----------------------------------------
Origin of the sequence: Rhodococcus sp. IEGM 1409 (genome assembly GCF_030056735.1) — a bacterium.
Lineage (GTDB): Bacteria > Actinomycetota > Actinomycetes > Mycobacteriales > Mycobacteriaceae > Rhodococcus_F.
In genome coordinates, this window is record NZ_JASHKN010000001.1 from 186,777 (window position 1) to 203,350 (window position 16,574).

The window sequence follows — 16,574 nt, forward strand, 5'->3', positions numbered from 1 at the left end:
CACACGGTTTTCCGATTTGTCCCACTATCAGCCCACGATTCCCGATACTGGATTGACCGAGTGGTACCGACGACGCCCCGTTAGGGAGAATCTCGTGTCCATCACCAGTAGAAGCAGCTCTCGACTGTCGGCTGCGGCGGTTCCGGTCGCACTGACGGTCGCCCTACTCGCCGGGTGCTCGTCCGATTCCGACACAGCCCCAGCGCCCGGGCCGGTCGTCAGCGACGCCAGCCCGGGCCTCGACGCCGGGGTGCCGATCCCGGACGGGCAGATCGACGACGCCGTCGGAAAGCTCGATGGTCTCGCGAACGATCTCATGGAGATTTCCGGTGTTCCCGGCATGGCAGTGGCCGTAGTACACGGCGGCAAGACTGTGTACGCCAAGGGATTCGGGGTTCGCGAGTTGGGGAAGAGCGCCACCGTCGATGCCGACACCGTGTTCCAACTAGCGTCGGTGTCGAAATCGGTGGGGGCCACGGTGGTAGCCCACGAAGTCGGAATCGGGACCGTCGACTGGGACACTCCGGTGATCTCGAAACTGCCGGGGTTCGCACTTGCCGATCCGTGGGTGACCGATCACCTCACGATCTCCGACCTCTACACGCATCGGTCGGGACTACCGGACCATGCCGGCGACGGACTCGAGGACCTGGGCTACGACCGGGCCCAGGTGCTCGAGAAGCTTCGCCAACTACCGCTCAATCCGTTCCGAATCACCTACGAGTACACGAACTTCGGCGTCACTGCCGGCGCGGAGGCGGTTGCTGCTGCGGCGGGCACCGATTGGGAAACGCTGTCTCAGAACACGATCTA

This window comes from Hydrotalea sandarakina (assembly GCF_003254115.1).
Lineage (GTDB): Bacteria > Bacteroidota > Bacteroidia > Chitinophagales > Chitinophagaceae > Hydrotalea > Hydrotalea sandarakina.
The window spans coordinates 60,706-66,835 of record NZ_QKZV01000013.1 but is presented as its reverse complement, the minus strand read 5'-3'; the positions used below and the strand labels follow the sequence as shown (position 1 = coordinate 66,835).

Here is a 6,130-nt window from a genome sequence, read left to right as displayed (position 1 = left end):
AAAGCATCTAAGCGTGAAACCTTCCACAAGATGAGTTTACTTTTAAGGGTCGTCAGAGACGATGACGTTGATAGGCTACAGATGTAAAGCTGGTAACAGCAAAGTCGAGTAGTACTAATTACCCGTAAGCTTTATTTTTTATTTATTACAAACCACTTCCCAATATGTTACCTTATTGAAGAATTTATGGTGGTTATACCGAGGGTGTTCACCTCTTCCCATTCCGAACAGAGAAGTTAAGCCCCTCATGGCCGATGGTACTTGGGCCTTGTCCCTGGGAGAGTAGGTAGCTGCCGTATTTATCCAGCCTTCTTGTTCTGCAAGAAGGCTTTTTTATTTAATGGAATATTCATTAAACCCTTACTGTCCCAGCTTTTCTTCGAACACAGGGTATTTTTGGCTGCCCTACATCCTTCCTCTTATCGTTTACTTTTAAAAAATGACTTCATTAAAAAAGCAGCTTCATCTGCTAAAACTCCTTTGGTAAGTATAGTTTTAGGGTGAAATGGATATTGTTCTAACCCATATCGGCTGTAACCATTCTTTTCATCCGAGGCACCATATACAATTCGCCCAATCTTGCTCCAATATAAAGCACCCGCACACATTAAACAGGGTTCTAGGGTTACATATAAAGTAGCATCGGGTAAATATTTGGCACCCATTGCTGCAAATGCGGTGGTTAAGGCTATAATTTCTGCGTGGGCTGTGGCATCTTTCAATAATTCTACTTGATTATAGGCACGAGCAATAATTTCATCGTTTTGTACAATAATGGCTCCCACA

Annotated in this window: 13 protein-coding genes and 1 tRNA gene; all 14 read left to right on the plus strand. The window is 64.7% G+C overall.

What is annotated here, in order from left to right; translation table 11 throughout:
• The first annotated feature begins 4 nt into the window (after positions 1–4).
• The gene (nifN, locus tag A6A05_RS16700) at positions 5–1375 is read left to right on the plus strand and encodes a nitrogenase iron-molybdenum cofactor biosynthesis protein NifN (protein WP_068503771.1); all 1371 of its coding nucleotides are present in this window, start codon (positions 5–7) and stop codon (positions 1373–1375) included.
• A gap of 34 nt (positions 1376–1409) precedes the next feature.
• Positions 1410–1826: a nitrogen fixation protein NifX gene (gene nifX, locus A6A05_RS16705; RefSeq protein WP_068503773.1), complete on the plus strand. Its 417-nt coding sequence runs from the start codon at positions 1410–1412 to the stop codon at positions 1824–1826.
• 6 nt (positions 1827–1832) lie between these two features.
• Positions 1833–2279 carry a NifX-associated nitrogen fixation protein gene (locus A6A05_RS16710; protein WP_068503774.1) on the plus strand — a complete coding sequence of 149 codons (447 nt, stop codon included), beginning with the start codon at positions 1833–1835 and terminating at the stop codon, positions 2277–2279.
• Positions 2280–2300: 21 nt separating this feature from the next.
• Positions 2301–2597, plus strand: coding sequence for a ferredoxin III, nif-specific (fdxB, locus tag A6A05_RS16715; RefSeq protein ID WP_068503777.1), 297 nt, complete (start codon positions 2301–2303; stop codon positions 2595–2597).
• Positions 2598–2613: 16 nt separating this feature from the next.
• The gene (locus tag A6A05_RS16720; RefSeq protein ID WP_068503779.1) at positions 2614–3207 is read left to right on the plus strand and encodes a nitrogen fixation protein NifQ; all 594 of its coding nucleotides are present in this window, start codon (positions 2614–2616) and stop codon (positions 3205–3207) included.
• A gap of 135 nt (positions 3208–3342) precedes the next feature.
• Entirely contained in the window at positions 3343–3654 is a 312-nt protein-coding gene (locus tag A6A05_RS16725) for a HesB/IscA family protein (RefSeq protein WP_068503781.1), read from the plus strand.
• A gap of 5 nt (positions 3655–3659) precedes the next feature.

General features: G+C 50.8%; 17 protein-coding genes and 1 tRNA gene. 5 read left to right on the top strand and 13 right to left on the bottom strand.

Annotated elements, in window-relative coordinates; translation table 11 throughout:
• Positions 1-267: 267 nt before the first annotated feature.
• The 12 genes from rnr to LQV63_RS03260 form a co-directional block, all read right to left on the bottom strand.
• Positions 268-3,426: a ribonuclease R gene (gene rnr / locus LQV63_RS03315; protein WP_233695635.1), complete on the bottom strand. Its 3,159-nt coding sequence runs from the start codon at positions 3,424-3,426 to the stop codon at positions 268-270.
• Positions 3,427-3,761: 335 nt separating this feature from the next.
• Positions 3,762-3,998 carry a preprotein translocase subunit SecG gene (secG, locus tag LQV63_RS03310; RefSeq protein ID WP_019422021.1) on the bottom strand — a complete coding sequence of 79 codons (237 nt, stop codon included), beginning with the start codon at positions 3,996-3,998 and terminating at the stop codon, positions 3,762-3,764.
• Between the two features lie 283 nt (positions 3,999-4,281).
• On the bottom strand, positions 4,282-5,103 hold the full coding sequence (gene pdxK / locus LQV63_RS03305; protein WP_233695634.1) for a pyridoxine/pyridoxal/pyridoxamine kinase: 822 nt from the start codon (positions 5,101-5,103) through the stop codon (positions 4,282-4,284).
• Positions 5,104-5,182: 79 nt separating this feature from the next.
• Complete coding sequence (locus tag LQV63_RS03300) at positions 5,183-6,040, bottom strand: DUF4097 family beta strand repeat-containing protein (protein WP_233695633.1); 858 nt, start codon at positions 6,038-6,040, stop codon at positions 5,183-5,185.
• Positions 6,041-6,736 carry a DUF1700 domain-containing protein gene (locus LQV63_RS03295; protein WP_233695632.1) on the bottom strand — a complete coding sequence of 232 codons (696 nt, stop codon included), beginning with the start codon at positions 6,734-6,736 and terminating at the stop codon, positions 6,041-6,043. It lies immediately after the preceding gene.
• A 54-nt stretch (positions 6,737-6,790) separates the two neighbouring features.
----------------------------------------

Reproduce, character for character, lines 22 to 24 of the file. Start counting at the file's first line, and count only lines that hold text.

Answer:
• The gene (locus tag A6A05_RS16720; RefSeq protein ID WP_068503779.1) at positions 2614–3207 is read left to right on the plus strand and encodes a nitrogen fixation protein NifQ; all 594 of its coding nucleotides are present in this window, start codon (positions 2614–2616) and stop codon (positions 3205–3207) included.
• A gap of 135 nt (positions 3208–3342) precedes the next feature.
• Entirely contained in the window at positions 3343–3654 is a 312-nt protein-coding gene (locus tag A6A05_RS16725) for a HesB/IscA family protein (RefSeq protein WP_068503781.1), read from the plus strand.